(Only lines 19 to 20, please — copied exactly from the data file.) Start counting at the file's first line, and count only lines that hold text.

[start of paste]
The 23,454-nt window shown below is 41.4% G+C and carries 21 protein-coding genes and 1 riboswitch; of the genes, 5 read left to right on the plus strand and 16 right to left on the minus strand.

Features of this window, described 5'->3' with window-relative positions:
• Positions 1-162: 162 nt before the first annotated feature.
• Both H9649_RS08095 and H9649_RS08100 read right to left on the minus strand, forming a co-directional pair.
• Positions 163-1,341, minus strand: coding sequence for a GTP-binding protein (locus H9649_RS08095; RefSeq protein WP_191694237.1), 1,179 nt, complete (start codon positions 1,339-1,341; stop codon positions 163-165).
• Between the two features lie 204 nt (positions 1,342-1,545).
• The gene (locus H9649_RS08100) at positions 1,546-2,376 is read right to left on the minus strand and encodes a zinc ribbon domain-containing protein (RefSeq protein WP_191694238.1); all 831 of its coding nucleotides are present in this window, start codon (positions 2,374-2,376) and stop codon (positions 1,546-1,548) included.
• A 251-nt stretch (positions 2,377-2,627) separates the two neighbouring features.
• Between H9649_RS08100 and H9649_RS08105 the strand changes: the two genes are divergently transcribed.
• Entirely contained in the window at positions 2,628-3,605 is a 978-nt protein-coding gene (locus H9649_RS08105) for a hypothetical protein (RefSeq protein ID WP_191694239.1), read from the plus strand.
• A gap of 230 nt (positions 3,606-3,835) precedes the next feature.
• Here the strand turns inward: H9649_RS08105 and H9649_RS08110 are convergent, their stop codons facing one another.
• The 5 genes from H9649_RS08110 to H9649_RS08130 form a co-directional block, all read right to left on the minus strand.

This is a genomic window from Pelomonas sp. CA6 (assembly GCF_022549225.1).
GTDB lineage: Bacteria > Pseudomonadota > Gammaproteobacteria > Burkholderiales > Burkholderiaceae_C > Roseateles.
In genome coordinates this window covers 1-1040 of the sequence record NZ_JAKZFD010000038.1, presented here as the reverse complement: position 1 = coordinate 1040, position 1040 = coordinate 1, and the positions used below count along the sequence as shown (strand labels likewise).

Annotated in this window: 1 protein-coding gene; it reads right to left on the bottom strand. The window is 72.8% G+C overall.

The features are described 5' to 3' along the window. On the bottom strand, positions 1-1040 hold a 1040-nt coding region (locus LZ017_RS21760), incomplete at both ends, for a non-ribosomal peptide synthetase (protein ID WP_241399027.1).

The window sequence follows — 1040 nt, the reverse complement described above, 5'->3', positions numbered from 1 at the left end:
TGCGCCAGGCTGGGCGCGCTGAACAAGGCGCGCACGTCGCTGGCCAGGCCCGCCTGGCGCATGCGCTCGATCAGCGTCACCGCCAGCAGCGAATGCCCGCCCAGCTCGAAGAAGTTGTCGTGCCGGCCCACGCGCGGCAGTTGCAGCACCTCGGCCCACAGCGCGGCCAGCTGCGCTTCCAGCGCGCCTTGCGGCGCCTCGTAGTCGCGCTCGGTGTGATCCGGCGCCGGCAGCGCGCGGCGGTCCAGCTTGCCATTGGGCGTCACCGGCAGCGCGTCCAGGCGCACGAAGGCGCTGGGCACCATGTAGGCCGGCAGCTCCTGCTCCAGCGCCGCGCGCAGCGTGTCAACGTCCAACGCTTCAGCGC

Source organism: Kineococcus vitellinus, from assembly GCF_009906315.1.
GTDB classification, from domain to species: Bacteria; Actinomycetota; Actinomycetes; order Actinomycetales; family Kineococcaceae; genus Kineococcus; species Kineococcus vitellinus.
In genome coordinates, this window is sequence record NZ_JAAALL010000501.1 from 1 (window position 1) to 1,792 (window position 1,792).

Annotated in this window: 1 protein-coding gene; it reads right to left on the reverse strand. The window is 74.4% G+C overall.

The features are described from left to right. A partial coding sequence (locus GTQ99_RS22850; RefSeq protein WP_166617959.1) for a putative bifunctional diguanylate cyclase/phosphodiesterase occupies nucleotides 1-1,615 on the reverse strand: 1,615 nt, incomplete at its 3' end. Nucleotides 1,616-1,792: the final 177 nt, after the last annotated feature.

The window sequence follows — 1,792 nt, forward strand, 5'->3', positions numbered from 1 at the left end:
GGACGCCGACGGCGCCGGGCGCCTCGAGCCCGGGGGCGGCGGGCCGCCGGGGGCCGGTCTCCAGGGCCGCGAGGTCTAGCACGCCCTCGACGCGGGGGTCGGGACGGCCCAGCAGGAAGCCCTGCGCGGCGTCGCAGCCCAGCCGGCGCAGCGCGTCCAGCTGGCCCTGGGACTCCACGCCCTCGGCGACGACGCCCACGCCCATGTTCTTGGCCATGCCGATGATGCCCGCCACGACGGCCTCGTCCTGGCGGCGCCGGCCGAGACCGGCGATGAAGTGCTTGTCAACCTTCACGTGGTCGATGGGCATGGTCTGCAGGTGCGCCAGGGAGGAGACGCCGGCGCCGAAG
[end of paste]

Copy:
The window sequence follows — 1040 nt, the reverse complement described above, 5'->3', positions numbered from 1 at the left end:
TGCGCCAGGCTGGGCGCGCTGAACAAGGCGCGCACGTCGCTGGCCAGGCCCGCCTGGCGCATGCGCTCGATCAGCGTCACCGCCAGCAGCGAATGCCCGCCCAGCTCGAAGAAGTTGTCGTGCCGGCCCACGCGCGGCAGTTGCAGCACCTCGGCCCACAGCGCGGCCAGCTGCGCTTCCAGCGCGCCTTGCGGCGCCTCGTAGTCGCGCTCGGTGTGATCCGGCGCCGGCAGCGCGCGGCGGTCCAGCTTGCCATTGGGCGTCACCGGCAGCGCGTCCAGGCGCACGAAGGCGCTGGGCACCATGTAGGCCGGCAGCTCCTGCTCCAGCGCCGCGCGCAGCGTGTCAACGTCCAACGCTTCAGCGC